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Roman Months Posted by on Sep 23, 2019 in Latin Language, Roman culture

Salvete Omnes,

Recently, I was having a conversation with my husband about the months of the year and the days of the week. While the days of week are more Germanic in nature (for English at least), the months of the year have a very interesting history. So, let’s dive in.

The Roman calendar used a system of months, and special days in each month. Some calendars were carved in marble or stone, but many were painted on walls for decoration.

Fasti Antiates maiores – zoom. Owner Patatruc. WikiCommons.

In 45 B.C.E., Romans modified their method of marking time to keep it in phase with season. Eventually, they accomplished the Julian Calendar. Month lengths were extended to bring the calendar’s total to 365 days, making it truly solar. This change was accompanied by addition of an extra day every fourth year (after February 23rd) because of the almost six extra hours beyond 365 days in a tropical year.

Ovid’s monument of Constanța. Owner of photo: Ettore Ferrari. WikiCommons

Copy of Plutarch at Chaeronia, Greece. Owner Odysses. WikiCommons

Much of the knowledge we now have about early Roman calendars came from Ovid’s Fasti, a Roman born in 43 B.C.E., and from Plutarch, a Greek biographer who wrote between C.E. 105 and 115.

Initially, it contained only ten months. It has been suggested that those month lengths reflected growth cycles of crops and cattle. When compared with the solar year, it had an uncounted winter period of approximately sixty days.

 

Months in the Republican Calendar
(Common Year)
Month Names Number of Days
Januarius 29
Februarius 28
Martius 31
Aprilis 29
Maius 31
Iunius 29
Quintilis 31
Sextilis 29
September 29
October 31
November 29
December 29

As you can see from the chart above, that many of the months we will still use today are from Ancient Rome.

January — Janus’s month

Head of Janus, Vatican museum, Rome. Owner: Loudon dodd. WikiCommons.

ETYMOLOGY: Middle English Januarie
Latin Januarius “of Janus”
Latin Janu(s) “Janus” + –arius “ary (pertaining to)”
Latin Januarius mensis “month of Janus”

BACKGROUND:  Janus is the Roman god of gates and doorways, depicted with two faces looking in opposite directions. His festival month is January. Januarius had 29 days, until Julius when it became 31 days long. There was also disagreement in Ovid’s day as to the sequence and time at which Januarius ( and Februarius) were added to the original ten months. Januarius became part of the calendar within half a century after Rome was founded because Plutarch said that Numa, the king who followed Romulus, made it the first month of the year and made February the last.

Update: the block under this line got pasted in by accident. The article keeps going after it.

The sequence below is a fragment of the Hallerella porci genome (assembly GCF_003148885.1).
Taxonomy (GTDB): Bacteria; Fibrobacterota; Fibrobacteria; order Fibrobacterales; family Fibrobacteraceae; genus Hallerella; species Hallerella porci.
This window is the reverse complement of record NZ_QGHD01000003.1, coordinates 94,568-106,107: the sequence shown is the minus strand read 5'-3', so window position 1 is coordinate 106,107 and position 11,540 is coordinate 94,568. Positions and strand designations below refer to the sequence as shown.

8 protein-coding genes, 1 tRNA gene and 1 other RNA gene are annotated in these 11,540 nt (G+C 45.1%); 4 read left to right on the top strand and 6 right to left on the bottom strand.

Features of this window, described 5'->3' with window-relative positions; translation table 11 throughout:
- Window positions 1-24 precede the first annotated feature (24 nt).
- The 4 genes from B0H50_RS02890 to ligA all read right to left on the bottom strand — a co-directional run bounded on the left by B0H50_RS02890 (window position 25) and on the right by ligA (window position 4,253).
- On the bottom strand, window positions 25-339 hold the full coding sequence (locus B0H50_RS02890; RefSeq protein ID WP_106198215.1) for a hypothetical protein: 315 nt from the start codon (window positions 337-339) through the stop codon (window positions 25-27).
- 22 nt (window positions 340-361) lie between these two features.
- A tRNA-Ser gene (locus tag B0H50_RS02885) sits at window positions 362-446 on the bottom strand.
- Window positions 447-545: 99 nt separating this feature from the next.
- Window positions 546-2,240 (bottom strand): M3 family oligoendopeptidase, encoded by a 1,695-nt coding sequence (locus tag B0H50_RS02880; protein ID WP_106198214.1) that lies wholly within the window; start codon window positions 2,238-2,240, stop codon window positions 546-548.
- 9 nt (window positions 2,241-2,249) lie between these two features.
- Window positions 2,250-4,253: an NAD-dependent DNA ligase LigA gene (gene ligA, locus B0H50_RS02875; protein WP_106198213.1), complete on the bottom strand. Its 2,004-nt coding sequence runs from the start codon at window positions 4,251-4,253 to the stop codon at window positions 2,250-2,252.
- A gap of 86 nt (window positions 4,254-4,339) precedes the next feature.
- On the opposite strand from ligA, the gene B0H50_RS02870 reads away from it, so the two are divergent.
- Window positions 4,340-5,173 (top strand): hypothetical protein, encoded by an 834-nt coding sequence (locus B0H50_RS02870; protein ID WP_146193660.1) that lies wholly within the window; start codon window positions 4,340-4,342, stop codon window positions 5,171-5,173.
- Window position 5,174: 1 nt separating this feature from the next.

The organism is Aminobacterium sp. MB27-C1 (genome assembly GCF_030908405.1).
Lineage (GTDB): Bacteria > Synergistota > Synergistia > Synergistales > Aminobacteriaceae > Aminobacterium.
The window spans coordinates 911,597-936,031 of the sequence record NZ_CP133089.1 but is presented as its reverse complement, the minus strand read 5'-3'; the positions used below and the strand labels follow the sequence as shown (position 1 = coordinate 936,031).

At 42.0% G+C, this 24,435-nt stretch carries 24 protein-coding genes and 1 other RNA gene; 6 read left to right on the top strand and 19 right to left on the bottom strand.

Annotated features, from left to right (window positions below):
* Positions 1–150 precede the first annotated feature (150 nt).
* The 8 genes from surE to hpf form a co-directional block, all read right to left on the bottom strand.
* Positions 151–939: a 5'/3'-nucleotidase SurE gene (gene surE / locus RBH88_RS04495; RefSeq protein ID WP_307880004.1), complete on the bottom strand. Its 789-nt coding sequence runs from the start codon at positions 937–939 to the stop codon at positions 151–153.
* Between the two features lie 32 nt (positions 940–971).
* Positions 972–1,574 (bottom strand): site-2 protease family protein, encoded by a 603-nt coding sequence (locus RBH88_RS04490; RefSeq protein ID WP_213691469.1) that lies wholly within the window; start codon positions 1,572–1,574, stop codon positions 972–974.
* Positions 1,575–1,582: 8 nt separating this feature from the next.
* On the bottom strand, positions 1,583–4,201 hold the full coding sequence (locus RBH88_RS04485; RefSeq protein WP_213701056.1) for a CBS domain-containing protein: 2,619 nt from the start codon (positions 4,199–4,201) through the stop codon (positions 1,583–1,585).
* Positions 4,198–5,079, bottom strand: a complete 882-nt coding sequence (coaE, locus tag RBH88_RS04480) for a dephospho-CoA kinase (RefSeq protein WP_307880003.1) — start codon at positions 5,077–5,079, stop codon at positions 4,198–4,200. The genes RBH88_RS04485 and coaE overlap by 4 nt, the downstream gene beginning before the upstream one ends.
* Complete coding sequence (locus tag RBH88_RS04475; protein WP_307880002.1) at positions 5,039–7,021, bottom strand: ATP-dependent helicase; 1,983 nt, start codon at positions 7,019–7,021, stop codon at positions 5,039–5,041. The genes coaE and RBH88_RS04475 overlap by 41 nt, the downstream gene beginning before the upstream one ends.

February — month of Februa

ETYMOLOGY: Middle English Februarius
Latin Februarius “of Februa”
Latin Februa(s) “Februa” + –arius “ary (pertaining to)”
Latin Februarius mensis “month of Februa”
Latin dies februatus “day of purification”

BACKGROUND: Februarius had 28 days, until circa 450 BC when it had 23 or 24 days on some of every second year, until Julius when it had 29 days on every fourth year and 28 days otherwise. Also, adding five days at year-end (to extend February’s length to 28) is similar to the change made by many other peoples who, around the time of Rome’s founding, added five days to their own calendar, but considered them to be unlucky and not part of the normal year.Februa is the Roman festival of purification, held on February fifteenth. It is possibly of Sabine origin.

March — Mars’ month

Mars wearing a breastplate, Ancient Roman bronze figurine. (Public Domain)

ETYMOLOGY:Middle English March(e)
Anglo-French March(e)
Old English Martius
Latin Martius “of Mars”
Latin Marti(s) “Mars” + –us (adj. suffix)
Latin Martius mensis “month of Mars”

BACKGROUND: Martius has always had 31 days.March was the original beginning of the year, and the time for the resumption of war. Mars is the Roman god of war. He is identified with the Greek god Ares.

April — Aphrodite’s month